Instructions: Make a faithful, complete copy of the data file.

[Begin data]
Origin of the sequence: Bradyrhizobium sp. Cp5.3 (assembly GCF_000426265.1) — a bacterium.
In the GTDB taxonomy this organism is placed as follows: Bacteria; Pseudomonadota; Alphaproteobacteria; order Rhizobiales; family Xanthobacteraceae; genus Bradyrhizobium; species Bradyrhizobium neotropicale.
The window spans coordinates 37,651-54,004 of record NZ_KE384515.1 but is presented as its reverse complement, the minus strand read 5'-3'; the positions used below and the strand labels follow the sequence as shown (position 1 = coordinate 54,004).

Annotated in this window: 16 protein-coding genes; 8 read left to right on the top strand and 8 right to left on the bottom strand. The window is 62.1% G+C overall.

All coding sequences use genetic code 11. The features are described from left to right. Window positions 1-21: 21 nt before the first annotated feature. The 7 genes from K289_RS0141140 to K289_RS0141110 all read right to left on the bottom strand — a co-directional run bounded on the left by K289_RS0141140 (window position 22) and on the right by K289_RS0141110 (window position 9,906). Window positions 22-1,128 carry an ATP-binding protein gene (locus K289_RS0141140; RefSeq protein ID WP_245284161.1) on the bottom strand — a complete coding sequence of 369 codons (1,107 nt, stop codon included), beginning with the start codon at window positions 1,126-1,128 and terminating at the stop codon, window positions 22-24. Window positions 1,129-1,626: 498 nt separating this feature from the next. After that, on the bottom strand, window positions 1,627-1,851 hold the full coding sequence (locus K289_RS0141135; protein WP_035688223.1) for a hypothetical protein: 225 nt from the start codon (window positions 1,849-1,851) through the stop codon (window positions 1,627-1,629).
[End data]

Origin of the sequence: Bradyrhizobium sp. Cp5.3 (assembly GCF_000426265.1) — a bacterium.
In the GTDB taxonomy this organism is placed as follows: Bacteria; Pseudomonadota; Alphaproteobacteria; order Rhizobiales; family Xanthobacteraceae; genus Bradyrhizobium; species Bradyrhizobium neotropicale.
The window spans coordinates 37,651-54,004 of record NZ_KE384515.1 but is presented as its reverse complement, the minus strand read 5'-3'; the positions used below and the strand labels follow the sequence as shown (position 1 = coordinate 54,004).

Annotated in this window: 16 protein-coding genes; 8 read left to right on the top strand and 8 right to left on the bottom strand. The window is 62.1% G+C overall.

All coding sequences use genetic code 11. The features are described from left to right. Window positions 1-21: 21 nt before the first annotated feature. The 7 genes from K289_RS0141140 to K289_RS0141110 all read right to left on the bottom strand — a co-directional run bounded on the left by K289_RS0141140 (window position 22) and on the right by K289_RS0141110 (window position 9,906). Window positions 22-1,128 carry an ATP-binding protein gene (locus K289_RS0141140; RefSeq protein ID WP_245284161.1) on the bottom strand — a complete coding sequence of 369 codons (1,107 nt, stop codon included), beginning with the start codon at window positions 1,126-1,128 and terminating at the stop codon, window positions 22-24. Window positions 1,129-1,626: 498 nt separating this feature from the next. After that, on the bottom strand, window positions 1,627-1,851 hold the full coding sequence (locus K289_RS0141135; protein WP_035688223.1) for a hypothetical protein: 225 nt from the start codon (window positions 1,849-1,851) through the stop codon (window positions 1,627-1,629).